Walter Cronkite, who covered the war in Vietnam from overseas and the CBS News anchor chair, described April 29, 1975, as "a mad dash out the door into the parking lot for the waiting helicopter. And then it was farewell to Vietnam."
On the anniversary of the final U.S. withdrawl, Cronkite reflected on the lessons of America's longest and most wrenching war.
I think we have to appreciate that to a certain degree, as dramatic as the fall of Saigon was and as uncomfortable as we were with our last evacuation from Saigon, it did finally put a period to a terrible time in American life.
We were recovering from the trauma of the assassination of a president, and of leaders in the civil rights fight: Martin Luther King, particularly.
We were beginning to reestablish something that we recognized as the America that we thought our country was. During the 60s, we lost track of that completely.
I think there is no doubt there was a reassessment among the American people at the time that we finally left Saigon. We knew we had lost in Vietnam before we saw that final day. And we were clearly not omnipotent.
It taught the military a very important lesson that I think it has begun to forget in some ways. But for a period of 25 years, nearly, the military believed that it had to have public approval before it committed forces overseas-that it could not fight an unpopular war.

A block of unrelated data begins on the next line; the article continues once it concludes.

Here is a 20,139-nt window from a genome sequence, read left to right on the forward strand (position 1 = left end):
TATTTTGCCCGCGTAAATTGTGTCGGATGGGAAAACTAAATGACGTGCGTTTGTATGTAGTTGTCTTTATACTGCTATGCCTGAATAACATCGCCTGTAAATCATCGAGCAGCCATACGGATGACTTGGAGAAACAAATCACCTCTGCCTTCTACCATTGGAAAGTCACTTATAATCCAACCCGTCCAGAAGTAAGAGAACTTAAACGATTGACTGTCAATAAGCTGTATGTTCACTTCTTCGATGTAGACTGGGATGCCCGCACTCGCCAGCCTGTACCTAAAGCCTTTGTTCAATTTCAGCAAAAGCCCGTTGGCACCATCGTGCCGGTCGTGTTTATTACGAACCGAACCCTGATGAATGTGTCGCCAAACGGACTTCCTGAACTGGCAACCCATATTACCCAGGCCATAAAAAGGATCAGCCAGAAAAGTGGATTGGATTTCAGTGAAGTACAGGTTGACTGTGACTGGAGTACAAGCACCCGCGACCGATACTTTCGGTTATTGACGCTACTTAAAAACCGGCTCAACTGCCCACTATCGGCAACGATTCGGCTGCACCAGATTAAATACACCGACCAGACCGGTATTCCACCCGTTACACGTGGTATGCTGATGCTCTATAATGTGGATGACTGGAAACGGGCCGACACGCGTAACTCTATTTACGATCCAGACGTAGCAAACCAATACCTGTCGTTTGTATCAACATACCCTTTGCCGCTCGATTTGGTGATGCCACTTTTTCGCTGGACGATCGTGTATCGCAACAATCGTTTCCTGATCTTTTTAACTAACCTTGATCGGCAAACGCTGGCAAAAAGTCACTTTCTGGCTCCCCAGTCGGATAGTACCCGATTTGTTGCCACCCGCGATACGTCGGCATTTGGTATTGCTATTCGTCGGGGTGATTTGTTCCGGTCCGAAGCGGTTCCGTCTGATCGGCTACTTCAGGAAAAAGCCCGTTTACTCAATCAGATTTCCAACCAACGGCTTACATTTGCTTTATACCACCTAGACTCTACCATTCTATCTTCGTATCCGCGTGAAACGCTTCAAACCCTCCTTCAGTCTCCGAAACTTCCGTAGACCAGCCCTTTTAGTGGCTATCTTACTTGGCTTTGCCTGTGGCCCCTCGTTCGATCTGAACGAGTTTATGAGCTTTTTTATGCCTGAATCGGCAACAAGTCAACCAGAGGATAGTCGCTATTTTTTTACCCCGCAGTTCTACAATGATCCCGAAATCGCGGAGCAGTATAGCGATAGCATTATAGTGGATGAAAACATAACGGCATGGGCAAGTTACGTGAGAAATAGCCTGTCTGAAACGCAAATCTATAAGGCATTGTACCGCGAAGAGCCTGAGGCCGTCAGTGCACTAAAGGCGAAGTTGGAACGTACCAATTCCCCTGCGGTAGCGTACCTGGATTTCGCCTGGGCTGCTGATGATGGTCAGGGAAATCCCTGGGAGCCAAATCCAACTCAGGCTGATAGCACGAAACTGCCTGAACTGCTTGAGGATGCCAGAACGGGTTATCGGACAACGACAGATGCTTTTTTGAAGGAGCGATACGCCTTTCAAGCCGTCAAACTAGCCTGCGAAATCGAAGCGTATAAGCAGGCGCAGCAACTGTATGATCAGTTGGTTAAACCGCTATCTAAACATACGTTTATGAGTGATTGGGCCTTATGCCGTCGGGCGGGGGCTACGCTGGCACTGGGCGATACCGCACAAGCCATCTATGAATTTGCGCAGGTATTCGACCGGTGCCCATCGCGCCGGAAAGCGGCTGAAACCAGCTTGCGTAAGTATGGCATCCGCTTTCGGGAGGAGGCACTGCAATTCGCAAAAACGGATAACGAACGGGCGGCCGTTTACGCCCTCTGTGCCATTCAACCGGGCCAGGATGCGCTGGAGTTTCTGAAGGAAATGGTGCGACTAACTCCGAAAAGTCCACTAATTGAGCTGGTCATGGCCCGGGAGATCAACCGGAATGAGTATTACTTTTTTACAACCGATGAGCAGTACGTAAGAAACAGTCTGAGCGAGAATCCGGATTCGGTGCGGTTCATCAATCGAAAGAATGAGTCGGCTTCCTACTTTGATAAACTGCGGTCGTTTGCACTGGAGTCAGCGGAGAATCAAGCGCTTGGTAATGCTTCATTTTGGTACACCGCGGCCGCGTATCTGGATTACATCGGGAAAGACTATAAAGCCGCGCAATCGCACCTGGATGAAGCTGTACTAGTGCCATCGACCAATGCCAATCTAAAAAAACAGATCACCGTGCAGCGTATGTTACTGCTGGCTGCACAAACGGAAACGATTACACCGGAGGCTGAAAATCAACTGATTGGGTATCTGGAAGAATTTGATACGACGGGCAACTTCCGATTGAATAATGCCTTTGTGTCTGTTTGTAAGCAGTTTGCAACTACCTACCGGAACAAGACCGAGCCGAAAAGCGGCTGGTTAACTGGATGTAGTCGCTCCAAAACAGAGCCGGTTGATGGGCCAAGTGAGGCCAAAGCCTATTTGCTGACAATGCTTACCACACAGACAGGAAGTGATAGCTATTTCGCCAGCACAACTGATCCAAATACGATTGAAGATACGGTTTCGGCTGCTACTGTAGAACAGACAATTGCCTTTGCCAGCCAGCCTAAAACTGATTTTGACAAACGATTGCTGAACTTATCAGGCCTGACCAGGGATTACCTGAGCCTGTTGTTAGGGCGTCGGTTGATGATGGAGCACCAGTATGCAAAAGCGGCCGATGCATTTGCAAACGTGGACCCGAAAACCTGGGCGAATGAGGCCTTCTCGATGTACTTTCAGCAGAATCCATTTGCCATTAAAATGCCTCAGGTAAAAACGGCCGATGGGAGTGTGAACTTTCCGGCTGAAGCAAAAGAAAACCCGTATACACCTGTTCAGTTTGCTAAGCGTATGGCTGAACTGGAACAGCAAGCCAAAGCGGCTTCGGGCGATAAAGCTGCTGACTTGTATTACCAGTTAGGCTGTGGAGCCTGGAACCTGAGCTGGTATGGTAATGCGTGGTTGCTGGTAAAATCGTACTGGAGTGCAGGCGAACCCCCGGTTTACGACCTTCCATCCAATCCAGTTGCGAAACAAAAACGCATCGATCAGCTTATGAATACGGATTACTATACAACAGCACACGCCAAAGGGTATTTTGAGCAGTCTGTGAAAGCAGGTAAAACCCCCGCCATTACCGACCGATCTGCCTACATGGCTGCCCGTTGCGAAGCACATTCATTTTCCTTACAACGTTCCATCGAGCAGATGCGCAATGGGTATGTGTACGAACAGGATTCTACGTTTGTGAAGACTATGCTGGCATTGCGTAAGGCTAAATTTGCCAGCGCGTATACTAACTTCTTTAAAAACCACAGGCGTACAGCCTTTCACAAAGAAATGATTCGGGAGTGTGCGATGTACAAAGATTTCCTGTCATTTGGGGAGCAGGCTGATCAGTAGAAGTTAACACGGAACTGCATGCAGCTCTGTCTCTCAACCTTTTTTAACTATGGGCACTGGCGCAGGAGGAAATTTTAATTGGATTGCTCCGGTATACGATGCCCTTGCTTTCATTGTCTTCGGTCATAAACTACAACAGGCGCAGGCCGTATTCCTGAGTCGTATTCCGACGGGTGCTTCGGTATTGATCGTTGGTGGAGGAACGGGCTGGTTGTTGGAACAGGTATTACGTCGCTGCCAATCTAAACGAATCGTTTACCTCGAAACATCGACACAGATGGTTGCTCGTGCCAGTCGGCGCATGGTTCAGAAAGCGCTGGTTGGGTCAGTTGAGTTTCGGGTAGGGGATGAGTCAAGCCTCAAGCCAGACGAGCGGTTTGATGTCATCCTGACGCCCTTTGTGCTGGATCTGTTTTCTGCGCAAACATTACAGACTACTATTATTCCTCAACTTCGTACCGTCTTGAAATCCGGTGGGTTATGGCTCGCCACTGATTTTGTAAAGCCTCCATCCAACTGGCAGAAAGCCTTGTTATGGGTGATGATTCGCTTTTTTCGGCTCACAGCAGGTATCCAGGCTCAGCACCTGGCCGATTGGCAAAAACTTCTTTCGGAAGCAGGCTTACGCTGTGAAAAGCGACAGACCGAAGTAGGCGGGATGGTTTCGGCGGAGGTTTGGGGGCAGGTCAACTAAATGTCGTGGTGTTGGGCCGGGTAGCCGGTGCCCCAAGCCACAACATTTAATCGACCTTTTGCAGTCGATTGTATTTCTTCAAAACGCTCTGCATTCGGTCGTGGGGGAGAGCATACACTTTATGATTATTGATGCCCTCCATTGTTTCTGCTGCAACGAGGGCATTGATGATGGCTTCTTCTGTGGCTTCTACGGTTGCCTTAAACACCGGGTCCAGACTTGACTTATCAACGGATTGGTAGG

We shouldn't be arrogant about our power and the use of our power.
We should understand that there are attitudes, political positions being taken abroad, that are deeply seated in the culture of the countries involved, and that we should be very careful believing that what we think is right in America is necessarily right for the rest of the world.
We should be very cautious. We should be sure that we understand what we're getting into when we dabble in the affairs of other nations.
And that is particularly true when dabbling gets to the point of committing military forces.